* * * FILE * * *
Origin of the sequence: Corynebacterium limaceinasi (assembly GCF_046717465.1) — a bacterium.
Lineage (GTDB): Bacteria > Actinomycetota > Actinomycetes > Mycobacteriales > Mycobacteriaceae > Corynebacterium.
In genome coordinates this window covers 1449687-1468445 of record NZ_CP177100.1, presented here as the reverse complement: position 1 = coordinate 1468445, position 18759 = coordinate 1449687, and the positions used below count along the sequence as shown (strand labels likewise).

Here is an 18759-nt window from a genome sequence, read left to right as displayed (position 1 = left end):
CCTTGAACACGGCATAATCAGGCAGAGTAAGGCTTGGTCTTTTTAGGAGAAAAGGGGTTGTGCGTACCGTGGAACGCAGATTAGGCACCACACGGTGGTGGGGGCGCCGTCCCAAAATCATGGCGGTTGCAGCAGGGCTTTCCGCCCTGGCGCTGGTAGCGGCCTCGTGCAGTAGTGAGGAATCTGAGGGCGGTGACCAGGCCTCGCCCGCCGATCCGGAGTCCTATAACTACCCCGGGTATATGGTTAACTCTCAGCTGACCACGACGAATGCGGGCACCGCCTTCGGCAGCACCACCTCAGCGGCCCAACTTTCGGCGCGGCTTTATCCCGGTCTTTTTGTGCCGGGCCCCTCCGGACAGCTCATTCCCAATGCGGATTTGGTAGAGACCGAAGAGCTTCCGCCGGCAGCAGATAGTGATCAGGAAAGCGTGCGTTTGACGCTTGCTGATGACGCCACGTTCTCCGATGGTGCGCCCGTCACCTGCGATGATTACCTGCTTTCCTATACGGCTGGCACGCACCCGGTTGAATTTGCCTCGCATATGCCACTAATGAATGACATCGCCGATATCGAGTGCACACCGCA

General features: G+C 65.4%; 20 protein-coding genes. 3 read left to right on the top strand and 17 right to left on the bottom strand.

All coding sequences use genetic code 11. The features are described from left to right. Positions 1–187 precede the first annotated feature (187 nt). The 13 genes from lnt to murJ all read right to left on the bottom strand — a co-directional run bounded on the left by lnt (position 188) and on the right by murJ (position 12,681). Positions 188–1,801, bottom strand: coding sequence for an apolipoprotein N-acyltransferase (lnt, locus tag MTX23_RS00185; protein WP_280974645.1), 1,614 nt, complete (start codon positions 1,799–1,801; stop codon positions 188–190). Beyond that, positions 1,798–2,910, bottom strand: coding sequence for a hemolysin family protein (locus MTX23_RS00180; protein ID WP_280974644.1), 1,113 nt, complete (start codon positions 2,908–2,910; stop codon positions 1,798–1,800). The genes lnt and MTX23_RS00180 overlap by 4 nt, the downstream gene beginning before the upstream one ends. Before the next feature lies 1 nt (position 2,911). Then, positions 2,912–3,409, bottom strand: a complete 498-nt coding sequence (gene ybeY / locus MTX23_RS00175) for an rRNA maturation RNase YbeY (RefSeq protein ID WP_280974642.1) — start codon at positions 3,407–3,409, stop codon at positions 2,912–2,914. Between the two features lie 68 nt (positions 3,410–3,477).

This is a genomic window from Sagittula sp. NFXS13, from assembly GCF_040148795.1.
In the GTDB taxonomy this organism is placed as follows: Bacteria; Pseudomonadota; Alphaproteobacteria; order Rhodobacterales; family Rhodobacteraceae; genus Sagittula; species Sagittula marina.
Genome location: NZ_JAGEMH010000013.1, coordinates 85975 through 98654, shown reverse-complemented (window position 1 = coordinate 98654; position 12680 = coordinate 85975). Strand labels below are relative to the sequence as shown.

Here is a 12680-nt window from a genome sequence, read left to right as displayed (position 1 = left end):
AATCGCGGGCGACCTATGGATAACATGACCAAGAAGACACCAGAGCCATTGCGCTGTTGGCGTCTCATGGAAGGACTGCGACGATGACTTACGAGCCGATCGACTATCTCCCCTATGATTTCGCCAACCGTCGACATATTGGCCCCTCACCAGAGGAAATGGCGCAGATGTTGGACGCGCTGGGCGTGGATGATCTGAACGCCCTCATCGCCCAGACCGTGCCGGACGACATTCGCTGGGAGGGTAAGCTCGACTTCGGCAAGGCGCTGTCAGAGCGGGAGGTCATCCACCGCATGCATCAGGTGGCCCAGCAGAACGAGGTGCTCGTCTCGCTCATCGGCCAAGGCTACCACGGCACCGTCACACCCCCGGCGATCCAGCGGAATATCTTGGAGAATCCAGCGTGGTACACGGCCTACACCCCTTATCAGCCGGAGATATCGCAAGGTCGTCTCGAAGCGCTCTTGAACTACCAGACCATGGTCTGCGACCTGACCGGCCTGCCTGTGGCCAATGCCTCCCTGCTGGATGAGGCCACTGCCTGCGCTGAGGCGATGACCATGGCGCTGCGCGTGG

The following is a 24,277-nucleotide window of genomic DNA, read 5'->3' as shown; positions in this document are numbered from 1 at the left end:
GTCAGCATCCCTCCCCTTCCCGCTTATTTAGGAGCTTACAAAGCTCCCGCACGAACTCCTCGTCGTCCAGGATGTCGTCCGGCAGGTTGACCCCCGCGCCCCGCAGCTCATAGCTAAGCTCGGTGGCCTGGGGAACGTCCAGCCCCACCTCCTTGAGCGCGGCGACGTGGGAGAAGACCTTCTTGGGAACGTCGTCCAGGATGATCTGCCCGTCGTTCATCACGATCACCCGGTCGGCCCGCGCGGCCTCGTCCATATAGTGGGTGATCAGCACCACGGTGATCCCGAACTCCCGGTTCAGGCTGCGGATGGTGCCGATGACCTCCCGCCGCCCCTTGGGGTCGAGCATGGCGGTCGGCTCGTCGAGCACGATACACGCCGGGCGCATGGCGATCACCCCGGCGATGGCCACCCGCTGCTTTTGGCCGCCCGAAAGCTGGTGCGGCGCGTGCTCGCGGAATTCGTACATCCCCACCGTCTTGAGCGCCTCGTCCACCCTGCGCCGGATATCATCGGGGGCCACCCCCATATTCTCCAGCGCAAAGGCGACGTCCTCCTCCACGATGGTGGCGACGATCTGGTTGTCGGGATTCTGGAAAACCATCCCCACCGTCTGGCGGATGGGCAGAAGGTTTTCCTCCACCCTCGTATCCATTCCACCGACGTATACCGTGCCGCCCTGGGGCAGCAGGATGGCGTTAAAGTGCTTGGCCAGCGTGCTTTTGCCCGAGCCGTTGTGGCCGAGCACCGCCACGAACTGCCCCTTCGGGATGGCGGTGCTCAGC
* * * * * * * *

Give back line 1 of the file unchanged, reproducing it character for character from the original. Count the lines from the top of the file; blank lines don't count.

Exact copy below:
Origin of the sequence: Corynebacterium limaceinasi (assembly GCF_046717465.1) — a bacterium.